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Le weekend

Doctor Who

It actually just gets better and better, doesn't it? I mean: the little pile of M&Ms by the red telephone, the many alternative Tardises and, best of all, the Massive Weapons of Destruction. Did the old Who ever boast such delightful symbolism or topical resonance? I propose from this day forth always to say 'Massive Weapons of Destruction' in everyday conversation rather than 'Weapons of Mass Destruction' in tribute to this weekend's episode.

And if that all weren't enough, we have the Daleks to look forward to next Saturday night. * faints from excitement *

Lysistrata at the Lyric Theatre, Belfast

I went to see this on Saturday evening with my colleague, John Curran, our three MA students and one of their boyfriends. It was OK, but I think I've been rather spoiled by the stunning tragedies put on by the Actors of Dionysus, not to mention a bright and breezy student adaptation of the Birds which I saw while at Oxford, and which had translated all the references to contemporary Athens into references to modern-day Oxford instead. While AoD's tragedies are innovative, fresh adaptations, which offer profound contemporary relevance and stunning choreography and manage to strike at the very core of one's emotional being, and the Oxford Birds at least drew on the real experiences of its cast and crew, Saturday's Lysistrata was merely... average.

A pity, because Aristophanes' writing at the time was incredibly bold and topical, and of course there is plenty of local significance that could have been drawn out of a play between two warring communities whose women decide to draw the conflict to an end themselves by holding a sex strike. But the attempts made to do so were half-hearted, the translation sounded suspiciously to me like what I remember of the Penguin one, and many of the lines came across as simply being spoken: not meant. This will probably sound like the most snobbish thing I've ever said, but it felt... provincial.

Still, it was nice to go out with our students, and I'm sure we did much to promote intra-departmental bonding in the process. And I enjoyed some very nice pan-fried duck with a summer fruits sauce in a bistro where we ate before the performance. So by no means a wasted evening.


( 25 comments — Leave a comment )
Apr. 25th, 2005 08:53 am (UTC)
Doctor Who was indeed lots of fun, but I did have a few problems with it, primarily from a reality-check point of view.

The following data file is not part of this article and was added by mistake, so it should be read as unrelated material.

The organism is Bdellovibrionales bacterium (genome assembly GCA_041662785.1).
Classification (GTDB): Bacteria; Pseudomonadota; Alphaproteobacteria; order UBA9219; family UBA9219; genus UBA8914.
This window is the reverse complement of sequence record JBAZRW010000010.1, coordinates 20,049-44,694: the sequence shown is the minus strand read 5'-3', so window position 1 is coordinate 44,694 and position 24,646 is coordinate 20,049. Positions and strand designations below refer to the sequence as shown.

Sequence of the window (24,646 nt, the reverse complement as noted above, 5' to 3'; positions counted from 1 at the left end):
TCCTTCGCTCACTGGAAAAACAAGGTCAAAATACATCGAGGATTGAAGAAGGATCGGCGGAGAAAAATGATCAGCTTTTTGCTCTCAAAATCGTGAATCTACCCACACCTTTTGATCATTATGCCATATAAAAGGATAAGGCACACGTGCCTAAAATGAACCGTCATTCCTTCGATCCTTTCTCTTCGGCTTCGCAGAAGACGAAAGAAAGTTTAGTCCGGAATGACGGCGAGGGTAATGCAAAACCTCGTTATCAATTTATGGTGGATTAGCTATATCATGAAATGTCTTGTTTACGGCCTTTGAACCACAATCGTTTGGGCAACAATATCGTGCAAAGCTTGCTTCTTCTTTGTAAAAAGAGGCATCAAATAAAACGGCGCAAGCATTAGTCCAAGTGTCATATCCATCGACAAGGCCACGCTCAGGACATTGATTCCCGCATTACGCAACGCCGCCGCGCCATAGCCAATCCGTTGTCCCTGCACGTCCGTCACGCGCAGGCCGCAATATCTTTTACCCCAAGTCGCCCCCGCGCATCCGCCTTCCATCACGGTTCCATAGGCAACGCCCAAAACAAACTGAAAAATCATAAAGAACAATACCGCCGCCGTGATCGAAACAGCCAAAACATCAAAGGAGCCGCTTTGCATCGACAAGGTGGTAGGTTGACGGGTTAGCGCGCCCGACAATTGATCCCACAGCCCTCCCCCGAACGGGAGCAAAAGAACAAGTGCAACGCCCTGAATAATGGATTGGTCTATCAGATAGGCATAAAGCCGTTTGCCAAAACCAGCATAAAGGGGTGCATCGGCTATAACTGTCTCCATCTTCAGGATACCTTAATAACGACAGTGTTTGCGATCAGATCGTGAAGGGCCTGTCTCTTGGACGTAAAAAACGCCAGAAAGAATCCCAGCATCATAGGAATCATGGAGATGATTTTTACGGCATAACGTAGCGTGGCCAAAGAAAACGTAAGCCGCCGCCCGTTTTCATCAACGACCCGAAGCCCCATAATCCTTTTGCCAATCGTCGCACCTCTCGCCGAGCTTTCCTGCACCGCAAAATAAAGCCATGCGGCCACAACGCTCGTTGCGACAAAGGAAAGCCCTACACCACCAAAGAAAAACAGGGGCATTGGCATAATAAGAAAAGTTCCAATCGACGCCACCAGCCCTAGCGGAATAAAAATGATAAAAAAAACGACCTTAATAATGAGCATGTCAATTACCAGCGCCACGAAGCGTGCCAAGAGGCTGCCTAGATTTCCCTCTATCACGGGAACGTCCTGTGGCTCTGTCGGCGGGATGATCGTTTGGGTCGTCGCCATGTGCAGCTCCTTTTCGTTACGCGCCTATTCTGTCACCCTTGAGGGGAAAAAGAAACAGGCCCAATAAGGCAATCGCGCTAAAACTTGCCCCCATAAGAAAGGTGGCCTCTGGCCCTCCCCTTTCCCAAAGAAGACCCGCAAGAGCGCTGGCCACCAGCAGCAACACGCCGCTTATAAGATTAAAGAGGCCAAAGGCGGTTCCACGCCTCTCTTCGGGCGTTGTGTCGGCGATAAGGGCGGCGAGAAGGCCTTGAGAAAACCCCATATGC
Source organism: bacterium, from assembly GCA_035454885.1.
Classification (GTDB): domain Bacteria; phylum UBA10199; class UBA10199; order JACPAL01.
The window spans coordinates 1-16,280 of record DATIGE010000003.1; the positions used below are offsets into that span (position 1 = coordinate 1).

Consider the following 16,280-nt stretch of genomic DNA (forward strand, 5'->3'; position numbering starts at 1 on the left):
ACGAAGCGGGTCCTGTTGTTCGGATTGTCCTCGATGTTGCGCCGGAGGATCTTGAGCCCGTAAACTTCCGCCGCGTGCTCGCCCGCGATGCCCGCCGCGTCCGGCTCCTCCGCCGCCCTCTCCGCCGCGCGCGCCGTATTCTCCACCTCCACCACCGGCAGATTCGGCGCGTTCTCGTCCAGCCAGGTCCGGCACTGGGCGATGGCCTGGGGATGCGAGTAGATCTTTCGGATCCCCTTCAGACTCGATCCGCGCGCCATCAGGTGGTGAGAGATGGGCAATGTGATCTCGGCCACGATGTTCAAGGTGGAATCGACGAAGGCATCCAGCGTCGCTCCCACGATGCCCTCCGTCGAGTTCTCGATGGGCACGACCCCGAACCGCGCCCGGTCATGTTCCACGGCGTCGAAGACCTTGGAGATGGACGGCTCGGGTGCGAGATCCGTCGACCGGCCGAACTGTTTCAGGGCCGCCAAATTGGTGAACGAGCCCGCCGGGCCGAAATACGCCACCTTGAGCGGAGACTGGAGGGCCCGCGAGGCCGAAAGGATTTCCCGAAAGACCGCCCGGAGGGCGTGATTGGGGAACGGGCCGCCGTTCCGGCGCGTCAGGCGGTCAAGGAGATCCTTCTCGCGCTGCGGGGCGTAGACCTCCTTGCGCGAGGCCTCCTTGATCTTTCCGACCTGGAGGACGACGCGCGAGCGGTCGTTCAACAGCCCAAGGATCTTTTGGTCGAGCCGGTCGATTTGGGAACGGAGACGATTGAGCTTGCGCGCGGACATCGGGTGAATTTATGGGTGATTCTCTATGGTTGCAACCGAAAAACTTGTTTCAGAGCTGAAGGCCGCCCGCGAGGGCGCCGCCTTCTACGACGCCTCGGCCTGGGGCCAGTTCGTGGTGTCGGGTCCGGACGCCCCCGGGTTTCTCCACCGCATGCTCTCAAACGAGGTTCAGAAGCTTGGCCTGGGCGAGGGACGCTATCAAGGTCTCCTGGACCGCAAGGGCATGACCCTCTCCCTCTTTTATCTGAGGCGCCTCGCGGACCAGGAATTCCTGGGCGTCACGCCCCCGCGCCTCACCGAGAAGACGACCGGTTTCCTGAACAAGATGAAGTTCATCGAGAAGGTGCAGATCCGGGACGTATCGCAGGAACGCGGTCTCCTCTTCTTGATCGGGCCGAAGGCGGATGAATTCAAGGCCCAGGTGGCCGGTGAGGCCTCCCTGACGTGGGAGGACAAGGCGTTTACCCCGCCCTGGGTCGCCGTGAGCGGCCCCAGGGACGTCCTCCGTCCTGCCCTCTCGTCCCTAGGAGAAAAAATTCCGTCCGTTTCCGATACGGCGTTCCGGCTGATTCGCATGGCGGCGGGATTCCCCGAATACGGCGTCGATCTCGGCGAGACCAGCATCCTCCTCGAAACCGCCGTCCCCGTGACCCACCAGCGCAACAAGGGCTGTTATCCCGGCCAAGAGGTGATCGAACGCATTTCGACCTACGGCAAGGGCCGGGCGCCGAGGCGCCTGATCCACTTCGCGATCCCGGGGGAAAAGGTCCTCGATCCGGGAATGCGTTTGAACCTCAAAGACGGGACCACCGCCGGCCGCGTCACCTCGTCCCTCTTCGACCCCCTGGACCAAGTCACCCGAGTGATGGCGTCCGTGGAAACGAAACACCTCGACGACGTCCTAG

- The presence of Andrew Marr and the obvious reference to the Iraq dossier indicated that this was taking place in the real world - so who was the dead Prime Minister, and why didn't he look like either Tony Blair or Michael Howard? Okay, so the story was set one year in the future, but still, it was pretty close to the knuckle.

- The Doctor knew the password for the British defense systems on that day (and surely, given that the password is a word that can be found in the dictionary, it would be changed on a regular basis) - but he didn't remember that he was talking to Harriet Jones, destined to be one of the greatest Prime Ministers in British history?

- As for hacking into the defense systems and launching a missile through an ordinary web browser - eek.

All of these complaints can be easily defused by saying "It's a kids' show" - which I'm happily doing. Looking forward to the deadly Dalek!
Apr. 25th, 2005 08:56 am (UTC)
The main guy was actually the sub minister for something or other, wasn't he? Who'd been made prime minister because they'd lost the actual PM, and all the cabinet ministers were...stuck in traffic, or something.

I was a bit worried about their password security though, yeah...
Apr. 25th, 2005 09:13 am (UTC)
I think aletharch means the dead Prime Minister, who was discovered in a cupboard in the first episode. I thought they handled that quite well, though, because he basically just fell out of the cupboard onto his face, so you didn't get much chance to see what he looked like. It could have been anybody, and in any case, who's to say what might happen within the space of a year?
Apr. 25th, 2005 09:15 am (UTC)
Oooh, yeah, sorry. Confusion.
Apr. 25th, 2005 09:15 am (UTC)
As for hacking into the defense systems and launching a missile through an ordinary web browser - eek

But noooo! Don't you know this is all completely real??? ;)

Damn good point about the password, though!
Apr. 25th, 2005 08:54 am (UTC)
What were the M&Ms about??
Apr. 25th, 2005 09:07 am (UTC)
yeah i was gonna ask that
Apr. 25th, 2005 09:11 am (UTC)
E.T., sillies, which of course goes nicely with the shapes of the aliens' heads. In E.T. M&Ms are what Eliot uses to tempt E.T. into his house atthe start of the film. Put next to a phone from which the aliens are waiting to receive a crucial message, it becomes a definite reference.
Apr. 25th, 2005 09:47 am (UTC)
Doh! I blame the fact that I was six when I saw E.T. and found it quite dull. My mum, who only took me because I'd begged and pleaded so much, adored it and cried.